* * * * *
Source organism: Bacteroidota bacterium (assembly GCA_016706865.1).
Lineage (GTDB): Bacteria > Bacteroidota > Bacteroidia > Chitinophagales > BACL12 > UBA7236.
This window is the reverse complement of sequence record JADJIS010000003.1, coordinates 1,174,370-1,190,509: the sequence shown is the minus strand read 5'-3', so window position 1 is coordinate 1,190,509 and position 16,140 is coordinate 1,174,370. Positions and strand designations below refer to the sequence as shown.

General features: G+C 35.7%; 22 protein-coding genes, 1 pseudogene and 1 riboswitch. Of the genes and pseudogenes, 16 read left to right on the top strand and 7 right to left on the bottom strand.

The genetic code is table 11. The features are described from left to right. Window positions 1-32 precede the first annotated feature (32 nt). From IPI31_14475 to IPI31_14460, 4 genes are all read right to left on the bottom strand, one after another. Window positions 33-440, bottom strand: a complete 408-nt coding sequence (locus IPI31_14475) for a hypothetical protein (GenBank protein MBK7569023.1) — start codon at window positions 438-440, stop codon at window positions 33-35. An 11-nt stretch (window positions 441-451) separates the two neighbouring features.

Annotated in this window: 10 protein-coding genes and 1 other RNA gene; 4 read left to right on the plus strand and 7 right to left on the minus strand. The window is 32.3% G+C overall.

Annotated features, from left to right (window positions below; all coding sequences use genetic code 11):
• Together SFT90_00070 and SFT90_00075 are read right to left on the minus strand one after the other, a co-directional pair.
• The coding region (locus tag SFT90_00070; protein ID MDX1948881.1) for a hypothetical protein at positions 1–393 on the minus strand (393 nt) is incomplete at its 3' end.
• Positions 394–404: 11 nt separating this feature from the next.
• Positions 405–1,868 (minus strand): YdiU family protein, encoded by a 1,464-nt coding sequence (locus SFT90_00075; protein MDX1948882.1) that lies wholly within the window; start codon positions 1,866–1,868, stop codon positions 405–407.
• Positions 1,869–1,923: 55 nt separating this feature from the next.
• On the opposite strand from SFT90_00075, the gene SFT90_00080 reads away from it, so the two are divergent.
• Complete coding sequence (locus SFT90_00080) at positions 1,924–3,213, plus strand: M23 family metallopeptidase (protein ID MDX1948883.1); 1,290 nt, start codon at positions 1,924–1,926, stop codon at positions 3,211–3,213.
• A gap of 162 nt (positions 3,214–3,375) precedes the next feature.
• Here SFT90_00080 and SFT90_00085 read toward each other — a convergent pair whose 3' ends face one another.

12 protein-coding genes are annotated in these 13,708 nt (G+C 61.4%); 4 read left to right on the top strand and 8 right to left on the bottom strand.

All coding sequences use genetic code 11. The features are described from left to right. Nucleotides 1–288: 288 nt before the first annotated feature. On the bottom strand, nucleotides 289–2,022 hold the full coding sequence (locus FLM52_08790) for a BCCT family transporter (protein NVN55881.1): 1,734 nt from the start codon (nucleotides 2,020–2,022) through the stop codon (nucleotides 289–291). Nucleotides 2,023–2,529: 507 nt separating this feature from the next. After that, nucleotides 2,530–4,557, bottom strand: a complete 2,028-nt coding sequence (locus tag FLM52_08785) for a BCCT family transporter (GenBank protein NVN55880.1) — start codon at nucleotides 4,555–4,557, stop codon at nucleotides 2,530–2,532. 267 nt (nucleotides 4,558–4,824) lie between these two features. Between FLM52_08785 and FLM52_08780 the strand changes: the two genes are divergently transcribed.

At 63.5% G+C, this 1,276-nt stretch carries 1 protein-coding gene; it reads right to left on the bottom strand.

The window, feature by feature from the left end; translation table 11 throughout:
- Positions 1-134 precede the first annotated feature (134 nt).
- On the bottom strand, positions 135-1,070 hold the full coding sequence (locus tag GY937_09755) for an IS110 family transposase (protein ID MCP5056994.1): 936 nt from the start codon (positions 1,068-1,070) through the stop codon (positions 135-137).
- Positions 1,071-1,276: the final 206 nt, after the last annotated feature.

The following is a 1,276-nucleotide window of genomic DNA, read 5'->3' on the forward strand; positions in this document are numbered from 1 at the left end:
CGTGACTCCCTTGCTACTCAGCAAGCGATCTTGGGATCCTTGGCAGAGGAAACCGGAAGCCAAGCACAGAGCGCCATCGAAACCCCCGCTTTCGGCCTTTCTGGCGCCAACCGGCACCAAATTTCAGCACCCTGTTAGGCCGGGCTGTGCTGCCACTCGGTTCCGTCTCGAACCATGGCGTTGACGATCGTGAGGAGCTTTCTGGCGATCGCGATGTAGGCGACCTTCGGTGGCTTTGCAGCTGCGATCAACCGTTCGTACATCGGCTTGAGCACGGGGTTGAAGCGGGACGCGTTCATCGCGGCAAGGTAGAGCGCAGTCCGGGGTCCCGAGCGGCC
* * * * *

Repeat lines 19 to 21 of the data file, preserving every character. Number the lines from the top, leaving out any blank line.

At 63.5% G+C, this 1,276-nt stretch carries 1 protein-coding gene; it reads right to left on the bottom strand.

The window, feature by feature from the left end; translation table 11 throughout:
- Positions 1-134 precede the first annotated feature (134 nt).